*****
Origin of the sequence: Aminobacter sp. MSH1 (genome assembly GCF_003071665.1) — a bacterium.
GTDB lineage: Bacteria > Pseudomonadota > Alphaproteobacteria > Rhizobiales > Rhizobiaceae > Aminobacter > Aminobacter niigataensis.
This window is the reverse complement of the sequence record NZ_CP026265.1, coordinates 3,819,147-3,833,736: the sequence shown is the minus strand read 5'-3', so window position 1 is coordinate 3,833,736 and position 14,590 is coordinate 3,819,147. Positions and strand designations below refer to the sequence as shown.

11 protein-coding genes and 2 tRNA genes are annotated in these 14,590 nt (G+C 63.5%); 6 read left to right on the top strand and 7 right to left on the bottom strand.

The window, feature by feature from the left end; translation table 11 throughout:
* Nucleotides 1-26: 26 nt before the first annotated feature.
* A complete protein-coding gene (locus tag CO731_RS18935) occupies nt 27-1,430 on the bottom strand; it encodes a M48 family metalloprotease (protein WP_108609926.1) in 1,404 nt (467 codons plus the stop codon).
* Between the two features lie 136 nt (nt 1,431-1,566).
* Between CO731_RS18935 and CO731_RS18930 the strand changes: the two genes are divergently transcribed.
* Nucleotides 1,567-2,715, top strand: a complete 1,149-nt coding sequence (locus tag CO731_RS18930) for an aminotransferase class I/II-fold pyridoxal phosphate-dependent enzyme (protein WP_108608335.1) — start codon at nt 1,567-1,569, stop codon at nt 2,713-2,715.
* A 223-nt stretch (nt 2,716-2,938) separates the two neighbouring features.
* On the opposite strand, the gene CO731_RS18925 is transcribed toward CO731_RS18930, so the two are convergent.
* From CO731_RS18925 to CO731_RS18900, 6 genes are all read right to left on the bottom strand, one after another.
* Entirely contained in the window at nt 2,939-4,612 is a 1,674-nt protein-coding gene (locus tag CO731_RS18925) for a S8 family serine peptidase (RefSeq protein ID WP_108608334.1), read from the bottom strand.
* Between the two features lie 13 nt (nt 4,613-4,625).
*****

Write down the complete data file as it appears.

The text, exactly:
Origin of the sequence: Aminobacter sp. MSH1 (genome assembly GCF_003071665.1) — a bacterium.
GTDB lineage: Bacteria > Pseudomonadota > Alphaproteobacteria > Rhizobiales > Rhizobiaceae > Aminobacter > Aminobacter niigataensis.
This window is the reverse complement of the sequence record NZ_CP026265.1, coordinates 3,819,147-3,833,736: the sequence shown is the minus strand read 5'-3', so window position 1 is coordinate 3,833,736 and position 14,590 is coordinate 3,819,147. Positions and strand designations below refer to the sequence as shown.

11 protein-coding genes and 2 tRNA genes are annotated in these 14,590 nt (G+C 63.5%); 6 read left to right on the top strand and 7 right to left on the bottom strand.

The window, feature by feature from the left end; translation table 11 throughout:
* Nucleotides 1-26: 26 nt before the first annotated feature.
* A complete protein-coding gene (locus tag CO731_RS18935) occupies nt 27-1,430 on the bottom strand; it encodes a M48 family metalloprotease (protein WP_108609926.1) in 1,404 nt (467 codons plus the stop codon).
* Between the two features lie 136 nt (nt 1,431-1,566).
* Between CO731_RS18935 and CO731_RS18930 the strand changes: the two genes are divergently transcribed.
* Nucleotides 1,567-2,715, top strand: a complete 1,149-nt coding sequence (locus tag CO731_RS18930) for an aminotransferase class I/II-fold pyridoxal phosphate-dependent enzyme (protein WP_108608335.1) — start codon at nt 1,567-1,569, stop codon at nt 2,713-2,715.
* A 223-nt stretch (nt 2,716-2,938) separates the two neighbouring features.
* On the opposite strand, the gene CO731_RS18925 is transcribed toward CO731_RS18930, so the two are convergent.
* From CO731_RS18925 to CO731_RS18900, 6 genes are all read right to left on the bottom strand, one after another.
* Entirely contained in the window at nt 2,939-4,612 is a 1,674-nt protein-coding gene (locus tag CO731_RS18925) for a S8 family serine peptidase (RefSeq protein ID WP_108608334.1), read from the bottom strand.
* Between the two features lie 13 nt (nt 4,613-4,625).